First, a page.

During Black History Month, Comcast is providing many opportunities for our employees to celebrate and our customers to be engaged. Comcast’s Black Employee Network (BEN) has provided leadership in planning employee engagement events throughout the region, including a new partnership with The Downtown Daily Bread of Greater Harrisburg. During the month of February, Comcast employees have committed to volunteer each week with the homeless community Downtown Daily Bread serves. Clients in the agency’s housing transition program will also receive information about Comcast’s Internet Essentials low-cost broadband program.
Comcast Newsmakers recorded Newsmakers segments at the Underground Railroad Museum in Flushing, Ohio that are available here and here. With more than 8,000 artifacts, making the museum rich in UGRR history, guests from various sectors – community, service, government and the US Attorney’s office – discussed topics related to Black History and current issues such as the opioid epidemic’s effect on children, human trafficking, the shale industry, keeping libraries relevant, and serving youth, families, and senior citizens.
Black History topics included viewing Black History as American History, the importance of the Underground Railroad, and the many contributions from black Americans from which we all benefit. Comcast also partnered with Smithsonian Channel and hosted a screening of The Lost Tapes: Malcolm X at the Heinz History Museum on February 7, followed by a panel discussion with the film’s executive producer, John Cavanagh and Herb Boyd, author of By Any Means Necessary: Malcolm X: Real, Not Reinvented.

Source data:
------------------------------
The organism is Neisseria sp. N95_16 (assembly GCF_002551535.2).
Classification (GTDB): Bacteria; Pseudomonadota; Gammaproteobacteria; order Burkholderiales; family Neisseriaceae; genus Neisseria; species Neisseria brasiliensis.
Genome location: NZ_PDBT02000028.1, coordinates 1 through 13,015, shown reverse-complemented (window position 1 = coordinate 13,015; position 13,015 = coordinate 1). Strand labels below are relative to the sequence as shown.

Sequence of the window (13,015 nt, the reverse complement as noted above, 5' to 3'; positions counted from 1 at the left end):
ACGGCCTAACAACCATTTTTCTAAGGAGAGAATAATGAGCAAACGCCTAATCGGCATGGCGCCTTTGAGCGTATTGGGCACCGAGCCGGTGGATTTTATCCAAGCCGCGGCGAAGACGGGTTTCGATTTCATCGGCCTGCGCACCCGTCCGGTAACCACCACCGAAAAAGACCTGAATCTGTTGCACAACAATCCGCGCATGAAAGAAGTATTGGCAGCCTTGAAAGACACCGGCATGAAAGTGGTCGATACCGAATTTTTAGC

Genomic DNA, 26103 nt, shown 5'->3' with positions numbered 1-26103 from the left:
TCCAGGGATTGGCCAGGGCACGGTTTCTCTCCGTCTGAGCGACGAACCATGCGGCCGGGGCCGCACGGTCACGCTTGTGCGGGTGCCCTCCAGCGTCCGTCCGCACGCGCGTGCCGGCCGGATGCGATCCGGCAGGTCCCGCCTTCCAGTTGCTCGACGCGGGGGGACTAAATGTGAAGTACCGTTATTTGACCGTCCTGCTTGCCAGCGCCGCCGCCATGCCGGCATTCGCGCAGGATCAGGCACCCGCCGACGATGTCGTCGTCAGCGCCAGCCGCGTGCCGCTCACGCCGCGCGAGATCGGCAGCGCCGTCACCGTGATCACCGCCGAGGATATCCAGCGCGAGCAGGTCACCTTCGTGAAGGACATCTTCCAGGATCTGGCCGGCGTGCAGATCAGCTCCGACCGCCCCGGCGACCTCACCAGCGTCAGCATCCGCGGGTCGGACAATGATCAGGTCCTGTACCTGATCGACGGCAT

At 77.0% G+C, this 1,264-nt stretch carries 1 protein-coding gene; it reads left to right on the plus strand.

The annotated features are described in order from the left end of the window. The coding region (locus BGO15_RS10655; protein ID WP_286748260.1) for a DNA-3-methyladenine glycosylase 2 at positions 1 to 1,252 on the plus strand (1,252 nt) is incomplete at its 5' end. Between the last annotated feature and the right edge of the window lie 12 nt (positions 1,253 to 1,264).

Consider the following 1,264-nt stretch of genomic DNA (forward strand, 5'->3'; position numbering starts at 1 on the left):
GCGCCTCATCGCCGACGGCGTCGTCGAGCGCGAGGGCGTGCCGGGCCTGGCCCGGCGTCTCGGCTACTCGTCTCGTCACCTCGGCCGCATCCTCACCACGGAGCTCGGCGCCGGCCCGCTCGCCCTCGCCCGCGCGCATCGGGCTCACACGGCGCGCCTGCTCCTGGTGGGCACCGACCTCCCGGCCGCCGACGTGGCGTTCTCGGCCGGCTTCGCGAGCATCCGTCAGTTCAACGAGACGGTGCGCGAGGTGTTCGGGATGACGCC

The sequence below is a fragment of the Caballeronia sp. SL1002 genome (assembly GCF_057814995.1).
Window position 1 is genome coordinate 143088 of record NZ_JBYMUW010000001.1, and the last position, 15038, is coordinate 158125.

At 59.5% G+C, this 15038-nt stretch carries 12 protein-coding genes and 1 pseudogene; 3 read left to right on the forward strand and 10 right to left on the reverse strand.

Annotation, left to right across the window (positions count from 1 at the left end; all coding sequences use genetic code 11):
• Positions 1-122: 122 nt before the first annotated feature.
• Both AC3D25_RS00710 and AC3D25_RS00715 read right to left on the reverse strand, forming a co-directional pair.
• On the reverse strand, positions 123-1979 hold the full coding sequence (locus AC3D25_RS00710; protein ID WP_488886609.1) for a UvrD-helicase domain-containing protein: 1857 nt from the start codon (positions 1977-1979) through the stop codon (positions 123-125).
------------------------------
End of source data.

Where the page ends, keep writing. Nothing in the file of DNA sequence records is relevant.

The Lost Tapes: Malcolm X is just one of more than 800 titles Comcast has curated for Xfinity X1 customers during Black History Month. These include historical documentaries, biographical films, and specials such as “Groundbreakers: Heroes Behind The Mask”, History Channel’s ‘Voices of the Civil Rights Movement,’ BET’s “Madiba,” TVOne’s “Behind the Movement,” and The Africa Channels’ “Fighting for King and Empire” along with special premiere clips for the highly anticipated film, “Black Panther.”
“I would challenge people from all ethnic backgrounds to consider Black History in their everyday lives,” said Shaunté Penn, BEN Community Service lead. “I encourage people to broaden their Black History Month focus to not only include African-American History but also the full scope of African influence throughout the world. “Black” History extends into a beautiful array of cultures, successes, and dynamic history-changing events.”